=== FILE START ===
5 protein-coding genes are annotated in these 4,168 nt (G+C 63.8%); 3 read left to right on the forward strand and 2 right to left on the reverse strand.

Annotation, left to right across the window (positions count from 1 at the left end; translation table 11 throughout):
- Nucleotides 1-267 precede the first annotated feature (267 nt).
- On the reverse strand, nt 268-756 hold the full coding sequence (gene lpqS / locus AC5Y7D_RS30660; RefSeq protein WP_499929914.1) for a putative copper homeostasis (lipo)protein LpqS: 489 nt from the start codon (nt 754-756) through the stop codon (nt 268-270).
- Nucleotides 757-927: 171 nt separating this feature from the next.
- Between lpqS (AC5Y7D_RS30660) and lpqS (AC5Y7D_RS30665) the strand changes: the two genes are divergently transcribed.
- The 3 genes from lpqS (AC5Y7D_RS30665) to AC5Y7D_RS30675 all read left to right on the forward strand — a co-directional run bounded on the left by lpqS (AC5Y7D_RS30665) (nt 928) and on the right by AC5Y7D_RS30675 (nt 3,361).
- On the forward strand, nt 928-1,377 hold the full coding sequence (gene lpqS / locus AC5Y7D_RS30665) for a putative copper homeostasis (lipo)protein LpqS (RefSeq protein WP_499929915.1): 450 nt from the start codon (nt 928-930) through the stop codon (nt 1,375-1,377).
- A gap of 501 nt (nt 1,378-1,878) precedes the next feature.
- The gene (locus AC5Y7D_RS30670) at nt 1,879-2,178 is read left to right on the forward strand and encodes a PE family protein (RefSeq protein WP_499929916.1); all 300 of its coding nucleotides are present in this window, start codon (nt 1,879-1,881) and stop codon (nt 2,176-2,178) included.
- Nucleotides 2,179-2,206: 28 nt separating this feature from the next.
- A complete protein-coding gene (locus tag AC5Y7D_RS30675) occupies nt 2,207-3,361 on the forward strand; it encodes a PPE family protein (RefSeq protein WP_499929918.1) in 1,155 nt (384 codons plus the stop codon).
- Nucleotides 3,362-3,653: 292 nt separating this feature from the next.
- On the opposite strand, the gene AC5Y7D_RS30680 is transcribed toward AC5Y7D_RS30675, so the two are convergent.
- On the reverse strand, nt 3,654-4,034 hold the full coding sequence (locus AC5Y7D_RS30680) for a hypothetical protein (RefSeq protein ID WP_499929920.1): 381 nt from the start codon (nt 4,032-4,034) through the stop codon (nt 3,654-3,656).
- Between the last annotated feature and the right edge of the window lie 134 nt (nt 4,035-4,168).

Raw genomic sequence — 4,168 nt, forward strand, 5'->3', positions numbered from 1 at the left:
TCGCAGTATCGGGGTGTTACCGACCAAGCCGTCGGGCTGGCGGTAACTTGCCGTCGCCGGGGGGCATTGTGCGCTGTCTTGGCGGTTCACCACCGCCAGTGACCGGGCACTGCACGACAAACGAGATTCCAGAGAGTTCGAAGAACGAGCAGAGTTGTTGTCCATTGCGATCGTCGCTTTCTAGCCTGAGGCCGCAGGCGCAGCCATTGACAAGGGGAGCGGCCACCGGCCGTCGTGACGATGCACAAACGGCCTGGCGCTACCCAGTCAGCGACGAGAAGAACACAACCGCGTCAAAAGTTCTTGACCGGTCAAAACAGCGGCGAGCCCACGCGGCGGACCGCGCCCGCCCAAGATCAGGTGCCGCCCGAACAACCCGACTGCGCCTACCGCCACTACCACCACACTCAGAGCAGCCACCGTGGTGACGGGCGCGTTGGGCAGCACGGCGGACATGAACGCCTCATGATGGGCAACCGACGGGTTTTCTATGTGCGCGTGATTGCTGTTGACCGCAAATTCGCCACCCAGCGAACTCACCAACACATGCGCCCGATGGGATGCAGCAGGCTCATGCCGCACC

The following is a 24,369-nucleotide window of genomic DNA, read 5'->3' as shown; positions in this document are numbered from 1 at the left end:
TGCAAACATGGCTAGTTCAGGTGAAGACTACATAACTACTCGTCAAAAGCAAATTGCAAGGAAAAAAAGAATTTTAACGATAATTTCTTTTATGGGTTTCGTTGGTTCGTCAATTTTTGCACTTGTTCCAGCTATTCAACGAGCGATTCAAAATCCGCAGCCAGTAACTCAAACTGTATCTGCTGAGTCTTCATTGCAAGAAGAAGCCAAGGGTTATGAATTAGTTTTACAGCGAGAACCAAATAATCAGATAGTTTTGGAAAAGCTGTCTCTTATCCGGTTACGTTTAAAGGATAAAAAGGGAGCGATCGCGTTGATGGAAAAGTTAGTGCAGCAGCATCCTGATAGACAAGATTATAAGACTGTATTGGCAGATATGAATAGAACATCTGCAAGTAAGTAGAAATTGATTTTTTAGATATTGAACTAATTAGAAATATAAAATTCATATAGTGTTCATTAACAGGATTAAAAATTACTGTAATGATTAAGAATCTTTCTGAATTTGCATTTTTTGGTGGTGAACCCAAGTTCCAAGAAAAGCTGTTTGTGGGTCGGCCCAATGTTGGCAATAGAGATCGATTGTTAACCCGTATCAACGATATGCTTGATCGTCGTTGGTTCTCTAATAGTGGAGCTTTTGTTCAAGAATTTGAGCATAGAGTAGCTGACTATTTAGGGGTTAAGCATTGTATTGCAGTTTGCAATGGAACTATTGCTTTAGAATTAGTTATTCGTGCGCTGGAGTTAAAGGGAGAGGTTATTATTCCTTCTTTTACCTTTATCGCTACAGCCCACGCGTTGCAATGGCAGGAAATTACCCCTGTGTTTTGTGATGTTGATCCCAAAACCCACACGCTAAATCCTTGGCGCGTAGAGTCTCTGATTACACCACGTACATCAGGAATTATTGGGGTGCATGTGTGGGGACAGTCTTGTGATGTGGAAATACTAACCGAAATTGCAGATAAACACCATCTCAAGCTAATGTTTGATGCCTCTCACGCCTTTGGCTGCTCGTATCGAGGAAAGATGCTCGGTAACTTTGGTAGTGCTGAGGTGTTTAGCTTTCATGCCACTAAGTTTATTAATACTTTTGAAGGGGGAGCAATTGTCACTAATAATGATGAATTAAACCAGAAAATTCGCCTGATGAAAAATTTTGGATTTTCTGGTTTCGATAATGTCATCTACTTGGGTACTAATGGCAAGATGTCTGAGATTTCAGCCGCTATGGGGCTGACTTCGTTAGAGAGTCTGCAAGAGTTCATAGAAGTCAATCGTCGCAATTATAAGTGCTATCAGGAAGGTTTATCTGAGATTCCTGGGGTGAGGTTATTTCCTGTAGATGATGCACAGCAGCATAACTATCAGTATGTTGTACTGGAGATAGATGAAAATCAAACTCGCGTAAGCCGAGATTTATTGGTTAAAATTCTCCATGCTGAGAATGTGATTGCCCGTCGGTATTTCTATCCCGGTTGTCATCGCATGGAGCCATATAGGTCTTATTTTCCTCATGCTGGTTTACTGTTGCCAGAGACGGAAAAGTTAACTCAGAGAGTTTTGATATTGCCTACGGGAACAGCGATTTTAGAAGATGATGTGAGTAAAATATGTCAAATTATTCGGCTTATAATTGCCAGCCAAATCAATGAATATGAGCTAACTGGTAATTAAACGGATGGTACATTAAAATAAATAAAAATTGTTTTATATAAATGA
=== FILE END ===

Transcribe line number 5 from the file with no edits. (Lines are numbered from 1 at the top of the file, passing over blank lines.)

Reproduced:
- Nucleotides 757-927: 171 nt separating this feature from the next.